Every Friday, Lilian Cavanagh, accompanied by one to three other University of Maryland, Baltimore County students, enters The Commons’ loading dock and slips into The Commons’ kitchen, an area typically reserved for employees. Instead of getting kicked out, the students are greeted by the kitchen staff who direct them to a large pile of food that is theirs for the taking. Cavanagh, a junior mechanical engineering major, is the president of the Food Recovery Network, a student organization that collects food to donate to local charities. Cavanagh joined the club her freshman year with the intention of lowering food waste to help the environment. She transitioned from director of operations to president this year after the previous executive board members graduated.
The Food Recovery Network is a chapter of a national nonprofit by the same name, which promotes college students across the country to recover perishable foods that otherwise would be thrown out by campus dining halls. According to the Food Recovery Network’s website, the organization started in 2011 at the University of Maryland, College Park. Two years later, UMBC founded its own chapter and has now donated over 7,000 pounds of food. (This figure excludes the current academic year’s donations).
The Food Recovery Network works in collaboration with Chartwells, the company that operates UMBC’s dining services. Chartwells supplies the club with food from Chick-fil-A, Dunkin’ Donuts, Einstein Bros. Bagels and Outtakes. The club collects the food on Fridays because most of the food expires over the weekends and would have to be thrown out.
“Our relationship has strengthened a lot with Chartwells,” Cavanagh said. “They make it as easy as possible for us.”
Even with the work of the Food Recovery Network, food waste is still an issue on campus. For example, Dunkin’ Donuts and Einstein Bros. Bagels make their food fresh every day and end up having to throw out whatever they didn’t sell each night. Additionally, the Food Recovery Network has facilitated many impromptu collections from the Student Events Board or other student organizations that order too much food for events and are unsure what to do with leftovers.
“Try not to buy more than you need,” Cavanagh advises. “Be more conscientious of what you are throwing out and what you keep.”
Along with food waste, food insecurity is a continuous concern on campus and the surrounding community. The University has supported organizations such as Retriever Essentials, which works to lessen food insecurity on campus through donation boxes for nonperishable foods, and programs like Save-a-Swipe, where meal plan swipes are donated to students who are identified as food insecure. There are several local charitable organizations that help those in the community who are food insecure including My Brother’s Keeper, where the Food Recovery Network donates the food they collect.
Located on Frederick Road in Baltimore, My Brother’s Keeper originated in the 1980s as a place for community members to get coffee and necessities like clothing. It developed into a soup kitchen for 13 years before transforming a year and a half ago into a resource center with a meal service program. My Brother’s Keeper serves home-cooked meals to about 50 to 80 people a day, seven days a week.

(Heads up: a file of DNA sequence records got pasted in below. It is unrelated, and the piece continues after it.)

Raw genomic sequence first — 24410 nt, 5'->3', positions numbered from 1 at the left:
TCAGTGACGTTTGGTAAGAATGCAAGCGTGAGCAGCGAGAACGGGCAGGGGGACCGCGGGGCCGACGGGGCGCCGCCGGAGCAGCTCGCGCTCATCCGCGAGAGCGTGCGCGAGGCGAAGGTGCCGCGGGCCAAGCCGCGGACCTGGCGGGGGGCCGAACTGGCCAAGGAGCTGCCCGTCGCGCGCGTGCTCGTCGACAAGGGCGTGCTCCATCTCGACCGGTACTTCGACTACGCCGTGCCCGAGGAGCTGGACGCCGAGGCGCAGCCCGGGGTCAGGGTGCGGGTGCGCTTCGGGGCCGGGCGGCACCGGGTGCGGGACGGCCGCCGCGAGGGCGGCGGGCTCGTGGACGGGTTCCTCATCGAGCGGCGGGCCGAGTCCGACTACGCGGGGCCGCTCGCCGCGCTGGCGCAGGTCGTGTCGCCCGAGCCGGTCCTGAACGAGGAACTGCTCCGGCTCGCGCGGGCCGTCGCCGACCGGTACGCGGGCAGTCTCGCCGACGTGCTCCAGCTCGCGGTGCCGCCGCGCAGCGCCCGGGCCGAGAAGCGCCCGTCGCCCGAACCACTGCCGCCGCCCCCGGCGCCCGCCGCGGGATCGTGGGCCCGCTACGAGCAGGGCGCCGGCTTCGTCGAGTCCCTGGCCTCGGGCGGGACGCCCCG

“If you’re hungry, you can’t think about anything else,” said Kevin Mason, a licensed clinical professional counselor and the director of My Brother’s Keeper. Mason explained that many members of the community often have to choose between paying their electricity and water bills or getting groceries. “A meal is one stress that we can take off them that week.”
My Brother’s Keeper relies largely on donated food to provide their meals. Each week, the Food Recovery Network makes the ten-minute drive from campus to the resource center with about 50 to 75 pounds of food. The exact amount of food and what kind of food is recovered differs each time. For instance, one week they received over 30 pounds on chicken from Chick-fil-a, in addition to the other food that was donated. Lately, the Food Recovery Network has been donating large quantities of chicken, bagels, mac-n-cheese and donuts.
“I always feel bad when we give them food with so much sugar,” said Eleanor Nancarrow, a junior studying management of aging services. Nancarrow is one of the newer members of the Food Recovery Network but is dedicated to the club and helps out whenever she can by loading the cars with food and transporting them to My Brother’s Keeper.
Within My Brother’s Keeper, there is a medical center where community members can meet with a nurse practitioner and a dietitian who provide diabetes screenings and assistance to those with cardiovascular health issues. Diabetes awareness and education are a focal point for My Brother’s Keeper because it is increasingly prevalent in the community.
In addition to the medical center, My Brother’s Keeper has a job hub to help people get into the workforce and to learn important computer skills required in most job fields. Other services they provide include case management, therapy, programs about substance abuse, haircuts, clothes, transportation vouchers and more. “This is a place of refuge,” Mason said. “They feel safe and validated here because we maintain dignity and integrity while working with them.”
“No one has to go into their pockets for anything here,” Mason said. “We couldn’t do it without our partners like UMBC.”